EDITOR'S NOTE: In August 2010, Dawg Post previewed one of the top returning defenders on the Georgia Bulldog roster for that fall - DeAngelo Tyson. In the article, Fletcher Page described Tyson's path to Georgia from very humble roots.
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Many college football players describe their team as a close-knit group or family and the locker room as a figurative home away from home.
But for some players—like defensive lineman DeAngelo Tyson—the clichés of sports aren’t as symbolic.
The Statesboro, Ga. native entered the foster care system at the age of eight. He lived in a group home, at times with up to 15 other children.
“In high school, where I lived never came up,” Tyson said. “But if you were getting picked up from school and there was this big van picking you up all of the time, then you know that’s not someone’s real family.”
Tyson, at 6-foot-2, 295-pounds, doesn’t add the word extended next to family when he describes his place in the Georgia football program.
He calls linebackerJustin Houston his brother, likens both defensive line coach Rodney Garner and Mark Richt to a father.
“A lot of things these kids take for granted, he’s never had,” Garner, Georgia's defensive line coach, said. “You know, having your own bedroom, having a big Christmas and Thanksgiving; things like that. I’ve got a lot of respect myself for him for the type of attitude and the type of outlook that he has on life given the circumstances that he’s come from. I often wonder if it was reversed, would I be that good of a person? So I’ve got a lot of respect for him for what he’s endured.”
While Tyson spent short stints in various living arrangements, the most constant figure in his life became Houston.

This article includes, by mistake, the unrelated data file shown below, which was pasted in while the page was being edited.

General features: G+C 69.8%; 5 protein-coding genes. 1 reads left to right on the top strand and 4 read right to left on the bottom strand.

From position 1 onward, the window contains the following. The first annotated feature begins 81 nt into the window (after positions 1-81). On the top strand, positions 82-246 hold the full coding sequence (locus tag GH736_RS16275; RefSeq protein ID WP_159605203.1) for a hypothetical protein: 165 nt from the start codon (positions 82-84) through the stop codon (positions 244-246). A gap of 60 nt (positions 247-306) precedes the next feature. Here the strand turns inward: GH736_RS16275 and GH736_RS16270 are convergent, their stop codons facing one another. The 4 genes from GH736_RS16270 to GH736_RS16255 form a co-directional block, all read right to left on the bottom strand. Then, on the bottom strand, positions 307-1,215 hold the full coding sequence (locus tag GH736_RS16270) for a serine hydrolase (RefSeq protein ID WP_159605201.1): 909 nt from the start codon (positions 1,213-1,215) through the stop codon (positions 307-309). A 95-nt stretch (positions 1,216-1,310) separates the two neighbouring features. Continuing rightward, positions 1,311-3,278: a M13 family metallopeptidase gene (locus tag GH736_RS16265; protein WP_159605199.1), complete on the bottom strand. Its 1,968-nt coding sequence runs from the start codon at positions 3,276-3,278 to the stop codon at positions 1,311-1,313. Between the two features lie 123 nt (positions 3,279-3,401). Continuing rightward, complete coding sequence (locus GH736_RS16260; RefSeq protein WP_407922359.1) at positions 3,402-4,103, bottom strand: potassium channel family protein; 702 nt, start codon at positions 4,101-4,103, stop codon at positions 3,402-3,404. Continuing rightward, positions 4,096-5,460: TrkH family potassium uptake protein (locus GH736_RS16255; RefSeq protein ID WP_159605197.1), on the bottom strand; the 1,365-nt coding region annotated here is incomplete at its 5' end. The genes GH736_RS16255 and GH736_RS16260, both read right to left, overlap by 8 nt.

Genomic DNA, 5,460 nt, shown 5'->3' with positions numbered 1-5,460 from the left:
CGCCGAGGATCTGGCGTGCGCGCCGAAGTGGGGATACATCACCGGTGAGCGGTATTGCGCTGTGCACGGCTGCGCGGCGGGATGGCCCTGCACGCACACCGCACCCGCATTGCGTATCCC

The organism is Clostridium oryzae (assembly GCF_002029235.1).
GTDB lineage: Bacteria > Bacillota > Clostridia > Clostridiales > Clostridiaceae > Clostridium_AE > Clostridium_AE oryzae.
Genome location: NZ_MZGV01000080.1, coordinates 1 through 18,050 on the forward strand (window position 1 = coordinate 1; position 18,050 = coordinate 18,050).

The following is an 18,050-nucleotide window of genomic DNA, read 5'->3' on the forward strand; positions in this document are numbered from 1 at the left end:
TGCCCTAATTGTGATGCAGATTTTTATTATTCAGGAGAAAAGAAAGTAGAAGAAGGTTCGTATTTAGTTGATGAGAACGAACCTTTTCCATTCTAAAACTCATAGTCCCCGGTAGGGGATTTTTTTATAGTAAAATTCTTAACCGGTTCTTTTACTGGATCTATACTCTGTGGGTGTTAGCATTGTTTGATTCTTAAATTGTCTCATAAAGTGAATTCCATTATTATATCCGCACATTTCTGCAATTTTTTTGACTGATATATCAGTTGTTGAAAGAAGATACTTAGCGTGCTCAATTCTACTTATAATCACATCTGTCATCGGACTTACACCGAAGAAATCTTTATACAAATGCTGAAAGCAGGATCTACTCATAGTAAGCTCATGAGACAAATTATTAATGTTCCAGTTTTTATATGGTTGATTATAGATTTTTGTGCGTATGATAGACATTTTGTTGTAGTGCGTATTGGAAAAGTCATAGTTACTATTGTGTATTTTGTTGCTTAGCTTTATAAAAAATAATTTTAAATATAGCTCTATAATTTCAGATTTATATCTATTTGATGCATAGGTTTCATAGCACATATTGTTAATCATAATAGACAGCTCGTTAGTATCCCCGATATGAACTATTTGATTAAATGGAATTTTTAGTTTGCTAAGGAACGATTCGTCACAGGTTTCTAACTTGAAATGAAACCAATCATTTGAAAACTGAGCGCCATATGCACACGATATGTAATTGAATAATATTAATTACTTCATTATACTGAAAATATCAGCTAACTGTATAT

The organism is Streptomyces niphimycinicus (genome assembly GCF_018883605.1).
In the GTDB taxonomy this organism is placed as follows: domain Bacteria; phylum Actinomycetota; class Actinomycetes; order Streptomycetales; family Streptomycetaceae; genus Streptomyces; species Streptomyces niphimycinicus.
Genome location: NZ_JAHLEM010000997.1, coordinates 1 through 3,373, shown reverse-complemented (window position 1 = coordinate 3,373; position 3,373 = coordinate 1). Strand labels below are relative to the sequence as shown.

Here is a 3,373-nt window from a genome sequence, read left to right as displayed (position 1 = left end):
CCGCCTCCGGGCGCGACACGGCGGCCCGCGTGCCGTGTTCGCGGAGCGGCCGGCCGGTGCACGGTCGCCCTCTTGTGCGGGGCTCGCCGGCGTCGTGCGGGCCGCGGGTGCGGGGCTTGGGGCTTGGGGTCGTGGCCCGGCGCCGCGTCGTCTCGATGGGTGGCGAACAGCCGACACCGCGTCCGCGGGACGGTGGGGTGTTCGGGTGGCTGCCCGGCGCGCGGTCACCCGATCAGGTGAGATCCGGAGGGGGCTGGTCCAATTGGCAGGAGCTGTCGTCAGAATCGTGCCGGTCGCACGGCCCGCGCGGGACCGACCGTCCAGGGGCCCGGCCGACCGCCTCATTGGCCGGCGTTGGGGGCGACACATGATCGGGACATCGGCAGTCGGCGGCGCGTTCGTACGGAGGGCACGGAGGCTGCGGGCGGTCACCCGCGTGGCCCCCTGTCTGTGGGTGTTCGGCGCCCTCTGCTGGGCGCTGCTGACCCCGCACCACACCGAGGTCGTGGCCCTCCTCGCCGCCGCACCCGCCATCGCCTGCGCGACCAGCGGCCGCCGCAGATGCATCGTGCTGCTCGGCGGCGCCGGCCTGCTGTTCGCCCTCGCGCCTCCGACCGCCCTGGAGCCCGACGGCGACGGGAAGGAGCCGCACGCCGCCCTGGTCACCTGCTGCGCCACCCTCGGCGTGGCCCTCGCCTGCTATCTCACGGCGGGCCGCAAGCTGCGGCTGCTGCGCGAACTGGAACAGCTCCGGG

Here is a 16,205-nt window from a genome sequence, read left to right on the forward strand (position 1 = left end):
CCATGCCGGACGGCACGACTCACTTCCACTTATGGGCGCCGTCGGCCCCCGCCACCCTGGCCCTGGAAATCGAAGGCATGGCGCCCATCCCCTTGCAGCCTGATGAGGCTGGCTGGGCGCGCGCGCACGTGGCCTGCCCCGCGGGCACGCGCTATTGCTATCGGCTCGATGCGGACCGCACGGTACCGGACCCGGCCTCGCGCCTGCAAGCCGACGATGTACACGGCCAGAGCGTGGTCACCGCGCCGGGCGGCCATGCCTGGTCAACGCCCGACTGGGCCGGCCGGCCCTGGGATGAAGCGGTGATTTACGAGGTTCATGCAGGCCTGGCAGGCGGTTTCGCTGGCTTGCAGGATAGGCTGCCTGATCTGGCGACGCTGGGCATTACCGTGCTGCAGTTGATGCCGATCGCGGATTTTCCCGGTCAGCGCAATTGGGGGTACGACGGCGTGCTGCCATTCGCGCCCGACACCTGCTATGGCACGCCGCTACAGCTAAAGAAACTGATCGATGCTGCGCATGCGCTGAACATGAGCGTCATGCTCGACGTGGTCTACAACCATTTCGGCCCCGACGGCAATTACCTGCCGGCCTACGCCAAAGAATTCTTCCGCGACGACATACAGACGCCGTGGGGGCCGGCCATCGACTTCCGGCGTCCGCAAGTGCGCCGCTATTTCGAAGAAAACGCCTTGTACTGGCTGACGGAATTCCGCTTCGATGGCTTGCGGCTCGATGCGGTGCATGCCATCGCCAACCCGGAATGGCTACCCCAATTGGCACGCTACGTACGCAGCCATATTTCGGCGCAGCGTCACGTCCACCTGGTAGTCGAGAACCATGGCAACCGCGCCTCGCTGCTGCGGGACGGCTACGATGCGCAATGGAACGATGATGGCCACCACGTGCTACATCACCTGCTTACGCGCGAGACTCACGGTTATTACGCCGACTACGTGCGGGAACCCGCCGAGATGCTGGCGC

The two went to elementary school together. Houston was a year ahead, and Tyson latched on early, almost like a kid brother.
“I knew he had it rough,” Houston. “The older we got the more we would talk about it more and more. Once he gets close to you DeAngelo is a talker. But if he doesn’t know you he’s not going to talk to you. But the older we got the more we started talking.”
The two became extremely close in middle school, as Houston helped guide Tyson through both serious hardships and normal everyday occurrences. Tyson rarely brought his living situation up. Instead, the two often talked about one day playing football together in college or the NFL.
They both say they never thought that “dream” would actually come to fruition.
“I always looked up to Justin. I still do,” Tyson said. “He’s a good role model, and I think everybody should look to Justin. He’s a great guy, and if he continues doing what he’s doing, he’s put himself in a great position to be successful in life. He’s always told me what’s right and wrong. If I’m going through something he’ll say, ‘I’ve already been through this,’ and he’ll talk me through it. He’s just like a brother and mentor in that he teaches me what to do and what not to do.”
Success on the football field followed the duo on the high school level.